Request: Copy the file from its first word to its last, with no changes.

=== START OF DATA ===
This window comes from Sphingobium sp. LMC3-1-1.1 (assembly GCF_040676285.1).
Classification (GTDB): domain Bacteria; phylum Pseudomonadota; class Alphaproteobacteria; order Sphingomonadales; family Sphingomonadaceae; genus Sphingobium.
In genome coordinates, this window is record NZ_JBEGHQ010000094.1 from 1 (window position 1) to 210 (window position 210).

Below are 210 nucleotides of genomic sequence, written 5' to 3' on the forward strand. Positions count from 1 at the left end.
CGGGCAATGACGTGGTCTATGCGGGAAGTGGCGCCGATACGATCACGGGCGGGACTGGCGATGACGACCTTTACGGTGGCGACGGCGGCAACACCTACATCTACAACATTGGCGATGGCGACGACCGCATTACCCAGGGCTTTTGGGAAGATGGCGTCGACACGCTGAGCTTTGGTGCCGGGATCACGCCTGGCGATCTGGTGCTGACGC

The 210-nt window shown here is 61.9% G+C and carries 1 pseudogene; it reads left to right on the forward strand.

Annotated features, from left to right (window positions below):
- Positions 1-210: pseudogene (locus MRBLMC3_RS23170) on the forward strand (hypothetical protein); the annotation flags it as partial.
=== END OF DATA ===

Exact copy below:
This window comes from Sphingobium sp. LMC3-1-1.1 (assembly GCF_040676285.1).
Classification (GTDB): domain Bacteria; phylum Pseudomonadota; class Alphaproteobacteria; order Sphingomonadales; family Sphingomonadaceae; genus Sphingobium.
In genome coordinates, this window is record NZ_JBEGHQ010000094.1 from 1 (window position 1) to 210 (window position 210).

Below are 210 nucleotides of genomic sequence, written 5' to 3' on the forward strand. Positions count from 1 at the left end.
CGGGCAATGACGTGGTCTATGCGGGAAGTGGCGCCGATACGATCACGGGCGGGACTGGCGATGACGACCTTTACGGTGGCGACGGCGGCAACACCTACATCTACAACATTGGCGATGGCGACGACCGCATTACCCAGGGCTTTTGGGAAGATGGCGTCGACACGCTGAGCTTTGGTGCCGGGATCACGCCTGGCGATCTGGTGCTGACGC

The 210-nt window shown here is 61.9% G+C and carries 1 pseudogene; it reads left to right on the forward strand.

Annotated features, from left to right (window positions below):
- Positions 1-210: pseudogene (locus MRBLMC3_RS23170) on the forward strand (hypothetical protein); the annotation flags it as partial.